Initial Combination Therapy With Sitagliptin, a Dipeptidyl Peptidase-4 Inhibitor, and Metformin for Patients With Type 2 Diabetes Mellitus

Tina Vilsbøll


Expert Rev Endocrinol Metab. 2008;3(1):13-19. 

In This Article

Clinical Efficacy

In the USA, patients with T2DM are treated with sitagliptin as monotherapy as an adjunct to diet and exercise, or in combination with metformin or TZD. Recently, the US FDA approved Janumet as initial combination therapy as a supplement to diet and exercise to improve glycemic control in adult patients with T2DM.

The efficacy of sitagliptin (100 mg or 200 mg once daily) as monotherapy compared with placebo was evaluated in patients with inadequately controlled diabetes (baseline glycosylated hemoglobin [HbA1c] of 8.1% [per protocol analysis]) for 18 weeks, and demonstrated placebo-corrected reductions of 0.60 and 0.48%, respectively.[32] Similar placebo-subtracted reductions in HbA1c of -0.79 and -0.94 %, respectively, were obtained after 24 weeks of treatment with sitagliptin (100 or 200 mg) once daily as monotherapy in more than 700 patients with T2DM (baseline HbA1c of 8.0%).[33] Sustained and similar efficacy throughout the 24-week period was seen with both doses of sitagliptin. Patients with the highest baseline HbA1c (>9%) experienced the greatest improvements, with decreases in HbA1c averaging 1.52%. On average, fasting plasma glucose and postprandial plasma glucose decreased up to 1.2 and 3.0 mM, respectively, in the sitagliptin groups when compared with placebo.[33] Throughout the monotherapy studies, bodyweight was reported to be unchanged. Markers of ß-cell function (proinsulin:insulin ratio and homeostasis model assessment of ß-cell function [HOMA-ß]) improved significantly in both studies with both doses of sitagliptin when compared with placebo.[32,33]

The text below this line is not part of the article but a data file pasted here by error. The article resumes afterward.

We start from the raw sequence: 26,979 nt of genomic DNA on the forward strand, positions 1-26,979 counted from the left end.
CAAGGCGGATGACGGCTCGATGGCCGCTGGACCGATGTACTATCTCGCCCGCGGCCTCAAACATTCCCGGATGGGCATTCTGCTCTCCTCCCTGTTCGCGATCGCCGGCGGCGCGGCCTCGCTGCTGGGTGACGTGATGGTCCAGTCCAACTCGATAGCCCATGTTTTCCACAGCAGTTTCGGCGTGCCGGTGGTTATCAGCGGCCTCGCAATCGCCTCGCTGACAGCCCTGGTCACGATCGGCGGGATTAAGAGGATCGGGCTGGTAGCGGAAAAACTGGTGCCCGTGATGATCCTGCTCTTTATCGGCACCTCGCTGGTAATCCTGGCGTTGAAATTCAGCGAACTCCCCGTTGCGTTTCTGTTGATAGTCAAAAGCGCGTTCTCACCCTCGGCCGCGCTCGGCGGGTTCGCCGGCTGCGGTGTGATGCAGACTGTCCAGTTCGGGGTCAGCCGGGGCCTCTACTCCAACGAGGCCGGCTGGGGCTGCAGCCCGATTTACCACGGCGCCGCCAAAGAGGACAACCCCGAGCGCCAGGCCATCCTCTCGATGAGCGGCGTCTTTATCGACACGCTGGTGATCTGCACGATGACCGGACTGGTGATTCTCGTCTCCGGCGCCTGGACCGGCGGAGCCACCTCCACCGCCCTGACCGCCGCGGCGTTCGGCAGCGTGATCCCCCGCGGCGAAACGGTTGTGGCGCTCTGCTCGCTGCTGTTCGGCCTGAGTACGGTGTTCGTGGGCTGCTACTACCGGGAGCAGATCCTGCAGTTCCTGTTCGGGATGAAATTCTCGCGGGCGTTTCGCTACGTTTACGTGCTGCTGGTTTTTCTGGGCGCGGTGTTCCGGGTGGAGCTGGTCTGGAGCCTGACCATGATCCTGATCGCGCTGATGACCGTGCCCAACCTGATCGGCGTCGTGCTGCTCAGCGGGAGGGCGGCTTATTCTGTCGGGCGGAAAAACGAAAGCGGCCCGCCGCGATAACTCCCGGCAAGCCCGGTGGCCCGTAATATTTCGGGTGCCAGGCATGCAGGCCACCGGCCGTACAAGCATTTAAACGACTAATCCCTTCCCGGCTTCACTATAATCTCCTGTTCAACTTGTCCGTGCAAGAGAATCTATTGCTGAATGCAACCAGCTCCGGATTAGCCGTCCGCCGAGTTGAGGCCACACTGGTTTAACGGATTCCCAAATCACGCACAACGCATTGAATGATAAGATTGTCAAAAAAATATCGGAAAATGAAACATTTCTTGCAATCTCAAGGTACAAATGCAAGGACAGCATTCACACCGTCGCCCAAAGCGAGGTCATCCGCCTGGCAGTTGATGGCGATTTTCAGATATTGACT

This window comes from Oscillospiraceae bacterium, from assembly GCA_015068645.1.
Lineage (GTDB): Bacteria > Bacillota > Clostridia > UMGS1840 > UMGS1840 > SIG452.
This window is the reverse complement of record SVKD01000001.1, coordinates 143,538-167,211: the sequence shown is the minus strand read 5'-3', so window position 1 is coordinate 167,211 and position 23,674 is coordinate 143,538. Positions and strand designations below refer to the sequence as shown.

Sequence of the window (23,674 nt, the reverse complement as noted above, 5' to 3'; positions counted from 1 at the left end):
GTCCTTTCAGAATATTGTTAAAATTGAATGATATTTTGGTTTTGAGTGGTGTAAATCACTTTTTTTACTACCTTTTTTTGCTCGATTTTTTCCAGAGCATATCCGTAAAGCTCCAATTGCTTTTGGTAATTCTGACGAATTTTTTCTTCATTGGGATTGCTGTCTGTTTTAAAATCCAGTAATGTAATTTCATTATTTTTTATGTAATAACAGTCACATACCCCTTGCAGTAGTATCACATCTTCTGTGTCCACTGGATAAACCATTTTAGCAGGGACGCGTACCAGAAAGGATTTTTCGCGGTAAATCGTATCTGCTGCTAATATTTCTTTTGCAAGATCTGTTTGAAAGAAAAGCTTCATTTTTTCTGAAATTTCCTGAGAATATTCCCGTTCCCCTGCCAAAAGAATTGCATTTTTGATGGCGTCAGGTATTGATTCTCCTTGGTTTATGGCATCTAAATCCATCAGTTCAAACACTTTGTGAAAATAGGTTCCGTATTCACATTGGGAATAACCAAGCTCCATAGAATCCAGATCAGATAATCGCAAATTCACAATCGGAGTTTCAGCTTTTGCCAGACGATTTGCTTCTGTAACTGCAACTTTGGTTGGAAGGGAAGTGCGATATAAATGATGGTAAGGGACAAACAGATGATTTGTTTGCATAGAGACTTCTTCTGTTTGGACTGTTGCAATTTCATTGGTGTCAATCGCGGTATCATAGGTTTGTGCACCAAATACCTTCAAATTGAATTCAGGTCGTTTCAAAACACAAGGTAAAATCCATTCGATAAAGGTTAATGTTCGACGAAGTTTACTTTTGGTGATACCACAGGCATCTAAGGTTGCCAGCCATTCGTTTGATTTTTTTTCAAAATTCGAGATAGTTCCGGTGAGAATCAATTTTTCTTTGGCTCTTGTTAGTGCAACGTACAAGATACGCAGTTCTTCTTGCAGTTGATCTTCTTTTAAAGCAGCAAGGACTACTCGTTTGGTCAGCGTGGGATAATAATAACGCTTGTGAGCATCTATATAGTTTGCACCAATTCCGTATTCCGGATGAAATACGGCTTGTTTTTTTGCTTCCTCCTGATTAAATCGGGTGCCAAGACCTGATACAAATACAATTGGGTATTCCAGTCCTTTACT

Evaluation of sitagliptin 100-mg once-daily treatment as add-on to ongoing metformin therapy in patients with T2DM (n = 701; baseline HbA1c of 8.0%) demonstrated a placebo-subtracted reduction of HbA1c from baseline of 0.65% after 24 weeks.[34] The proportion of patients reaching the American Diabetes Association (ADA) goal for acceptable control (HbA1c < 7%[8] ) was 47%, and 17% reached HbA1c less than 6.5% (compared with 18 and 5%, respectively, of patients in the placebo arm).[34] Recently, at the Annual Scientific Session of the ADA in Chicago (IL, USA), similar sustained efficacy was demonstrated over 54 weeks, with addition of once-daily sitagliptin to metformin, which produced clinically meaningful and durable improvements in glycemic control, and the combination treatment was well tolerated.[35] In order to compare the efficacy and safety of sitagliptin versus glipizide in patients with T2DM with inadequate glycemic control on metformin monotherapy, a total of 1172 patients were randomized to the addition of sitagliptin (100 mg once daily) or glipizide (5-20 mg/day).[36] From a mean baseline of 7.5% HbA1c, similar changes from baseline were obtained (0.67% in both groups), demonstrating noninferiority. Notably, the proportion of patients experiencing hypoglycemic episodes was markedly higher in the glipizide group compared with the sitagliptin group (32 vs 5%). Furthermore, a difference in bodyweight of 2.5 kg in favor of sitagliptin was reported.[36] However, more patients in the sitagliptin group discontinued treatment compared with those in the glipizide group (mainly because of lack of efficacy), which might bias the results in the favor of sitagliptin. Throughout the studies, and as shown previously with other OADs, patients with T2DM and more severe baseline hyperglycemia (i.e., HbA1c ≥ 9%) had the most pronounced response to sitagliptin. Furthermore, in patients with T2DM and uncontrolled diabetes on metformin (n = 190; baseline HbA1c of 9.3%), a sustained effect of sitagliptin administered once daily (100 mg/day) during 18 weeks was recently demonstrated. After an 18-week treatment period, a placebo-corrected decrease of 1% in HbA1c was observed, with a 1.8% reduction in the patient subgroup with the highest HbA1c (baseline HbA1c 10.5%) [Data on file, MSD, Merck & Co Inc., Whitehouse Station, NJ, USA].